Friday, August 9, 2013

History mystery: NARA A Japanese capital of Chinese culture -2

In 735, a severe epidemic of smallpox struck down members of the imperial family. To appease the gods, the emperor Shomu (724-49) decided to build a huge gilded bronze effigy of the Buddha at Nara. The colossal statue, 15m (49ft) tall, can still be seen today – much restored, but intact. A vast hall was erected around the statue while work was still in progress, flanked to the east and west by two ten-storey pagodas. By 752, it had become part of a temple complex, known as the Todaiji. This was the pride of Nara, and it continued to be embellished for another ten years, during which time a Chinese monk architect named Ganjin arrived at Nara with some of his disciples. Ganjin founded a new school of architecture. He also attempted to bring Shintoism more firmly within the Buddhist fold, declaring that the native gods were earthly incarnations of Buddhist deities, and founded another school of Buddhism. In religion, as in all else, Japan displayed a remarkable ability to assimilate outside influence. Religion was not Nara’s only concern. Among the city’s notable buildings is the fabulous treasure house, the Shosoin – the world’s oldest museum, built in 756 by the widow of the emperor Shomu. Its walls are constructed of horizontally stacked cross-sections of timber, which drain water, absorb moisture, and shrink to allow ventilation when the air is dry. The humidity of the interior remains constant all year round, and as a result the exhibits remain intact to this day.

The museum’s 3,000 treasures provide a rich picture of court life during the 8th century. They include silks, brocades, inlaid furniture, mirrors, and ceramics, most of which were gifts offered by high officials to their sovereign. The emperor also stored tributes from travelers returning from China and Korea: medicinal plants, sacred manuscripts, technical treatises, Buddhist paintings, musical instruments, weapons, devotional objects, and numerous utensils. Goods from distant lands include a glass bowl Persian origin, fabrics from Central Asia, and a marble bas-relief of Byzantine inspiration. China’s influence had changed life in Japan immensely – at least for the lords, courtiers, and religious leaders. But the peasant masses continued to live as they had done for centuries. Japan’s many peasants, by their sweat, produced the wealth that supported the imperial court. Yet to the privileged citizens of sophisticated Nara they ranked no higher than animals. They wore clothes made of bark fibre, and their homes were simple mud huts. Their lives revolved around toiling in the fields, or breeding silkworms to produce finery for the elite. They were illiterate, and continued to worship their rural gods. Because of this class distinction, ordinary people were almost completely ignored in the great works of Japanese literature of the time.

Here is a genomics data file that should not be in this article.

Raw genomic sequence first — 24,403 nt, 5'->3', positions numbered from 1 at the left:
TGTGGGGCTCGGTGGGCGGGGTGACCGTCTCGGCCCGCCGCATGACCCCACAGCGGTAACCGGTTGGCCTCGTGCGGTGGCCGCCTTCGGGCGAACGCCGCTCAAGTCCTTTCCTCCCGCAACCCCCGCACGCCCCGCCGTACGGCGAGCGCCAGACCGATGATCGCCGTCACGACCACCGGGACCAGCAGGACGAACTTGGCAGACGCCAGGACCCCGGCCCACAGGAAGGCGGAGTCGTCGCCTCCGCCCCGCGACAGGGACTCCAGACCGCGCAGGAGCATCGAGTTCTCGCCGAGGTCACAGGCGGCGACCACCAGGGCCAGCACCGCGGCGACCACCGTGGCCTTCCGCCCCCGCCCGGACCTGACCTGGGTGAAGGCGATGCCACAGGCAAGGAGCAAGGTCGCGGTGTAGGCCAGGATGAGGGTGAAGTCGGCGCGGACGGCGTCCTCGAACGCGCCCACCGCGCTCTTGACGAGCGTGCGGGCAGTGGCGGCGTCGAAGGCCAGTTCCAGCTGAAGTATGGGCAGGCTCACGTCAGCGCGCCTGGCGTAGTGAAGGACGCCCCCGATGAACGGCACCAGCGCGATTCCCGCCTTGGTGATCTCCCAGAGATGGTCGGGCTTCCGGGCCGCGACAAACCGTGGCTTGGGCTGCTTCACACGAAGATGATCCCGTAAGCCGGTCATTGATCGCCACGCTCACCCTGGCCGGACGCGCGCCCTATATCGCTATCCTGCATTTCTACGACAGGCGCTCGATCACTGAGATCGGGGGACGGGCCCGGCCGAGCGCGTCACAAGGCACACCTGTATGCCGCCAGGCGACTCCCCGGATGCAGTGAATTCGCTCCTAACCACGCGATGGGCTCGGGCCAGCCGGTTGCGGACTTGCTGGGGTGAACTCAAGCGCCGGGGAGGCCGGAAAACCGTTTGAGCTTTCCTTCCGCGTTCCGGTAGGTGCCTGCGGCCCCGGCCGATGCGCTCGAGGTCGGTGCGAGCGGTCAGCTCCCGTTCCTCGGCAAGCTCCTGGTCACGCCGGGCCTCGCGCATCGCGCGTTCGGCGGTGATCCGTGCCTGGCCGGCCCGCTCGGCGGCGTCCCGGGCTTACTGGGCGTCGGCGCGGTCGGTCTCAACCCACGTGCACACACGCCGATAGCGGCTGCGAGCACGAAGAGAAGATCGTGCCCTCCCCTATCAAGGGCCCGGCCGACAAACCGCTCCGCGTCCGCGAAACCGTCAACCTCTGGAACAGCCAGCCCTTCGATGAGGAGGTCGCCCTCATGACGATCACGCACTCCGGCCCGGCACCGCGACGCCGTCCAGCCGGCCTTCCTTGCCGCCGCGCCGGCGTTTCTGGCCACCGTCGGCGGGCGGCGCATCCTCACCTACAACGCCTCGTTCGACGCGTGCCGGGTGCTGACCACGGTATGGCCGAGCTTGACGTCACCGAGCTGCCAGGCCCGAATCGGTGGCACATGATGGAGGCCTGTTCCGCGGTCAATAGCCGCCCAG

They are mentioned only obliquely in the chronicles. The main change in their lives brought about by the foundation of Nara was a change for the worse. The taxes levied to finance building the capital weighed heavily on the poor. They paid the price for their country’s prestige – partly in crops, and partly in labour.

At least they were not plagued by warfare. The Nara period was, on the whole, a peaceful age. It came to an end in about 794, as the monk’s of the capital’s six main sects grew increasingly powerful. Peasants who could no longer bear the tax burden abandoned their fields. Finally, to escape the influence of the Buddhist priests, Emperor Kanmu established a new capital at Heiankyo (present-day Kyoto) – the ‘Capital of Peace and Content’. But the lessons learned at Nara were not forgotten. Japan had gathered all the elements necessary to produce a culture of its own, and at Heiankyo, a tradition of native Japanese architecture asserted it. Chinese influence remained strong for the next 150 years, but the country was emerging from its formative era. By the 10th century, Japan’s links with the mainland had been severed, its influences consolidated, and its high society had become one of the most sophisticated civilizations of all time.

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